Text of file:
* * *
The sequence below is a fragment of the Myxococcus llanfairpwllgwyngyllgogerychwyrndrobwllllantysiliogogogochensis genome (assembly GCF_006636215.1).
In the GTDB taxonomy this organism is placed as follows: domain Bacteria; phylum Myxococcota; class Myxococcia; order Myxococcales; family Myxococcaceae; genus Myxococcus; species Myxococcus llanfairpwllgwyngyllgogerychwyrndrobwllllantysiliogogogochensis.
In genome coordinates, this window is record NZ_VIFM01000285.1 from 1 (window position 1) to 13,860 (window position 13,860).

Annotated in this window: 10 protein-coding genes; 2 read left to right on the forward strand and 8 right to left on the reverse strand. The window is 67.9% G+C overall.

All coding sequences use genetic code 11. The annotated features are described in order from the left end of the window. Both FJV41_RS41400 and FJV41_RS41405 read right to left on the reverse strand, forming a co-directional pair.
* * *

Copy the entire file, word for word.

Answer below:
The sequence below is a fragment of the Myxococcus llanfairpwllgwyngyllgogerychwyrndrobwllllantysiliogogogochensis genome (assembly GCF_006636215.1).
In the GTDB taxonomy this organism is placed as follows: domain Bacteria; phylum Myxococcota; class Myxococcia; order Myxococcales; family Myxococcaceae; genus Myxococcus; species Myxococcus llanfairpwllgwyngyllgogerychwyrndrobwllllantysiliogogogochensis.
In genome coordinates, this window is record NZ_VIFM01000285.1 from 1 (window position 1) to 13,860 (window position 13,860).

Annotated in this window: 10 protein-coding genes; 2 read left to right on the forward strand and 8 right to left on the reverse strand. The window is 67.9% G+C overall.

All coding sequences use genetic code 11. The annotated features are described in order from the left end of the window. Both FJV41_RS41400 and FJV41_RS41405 read right to left on the reverse strand, forming a co-directional pair.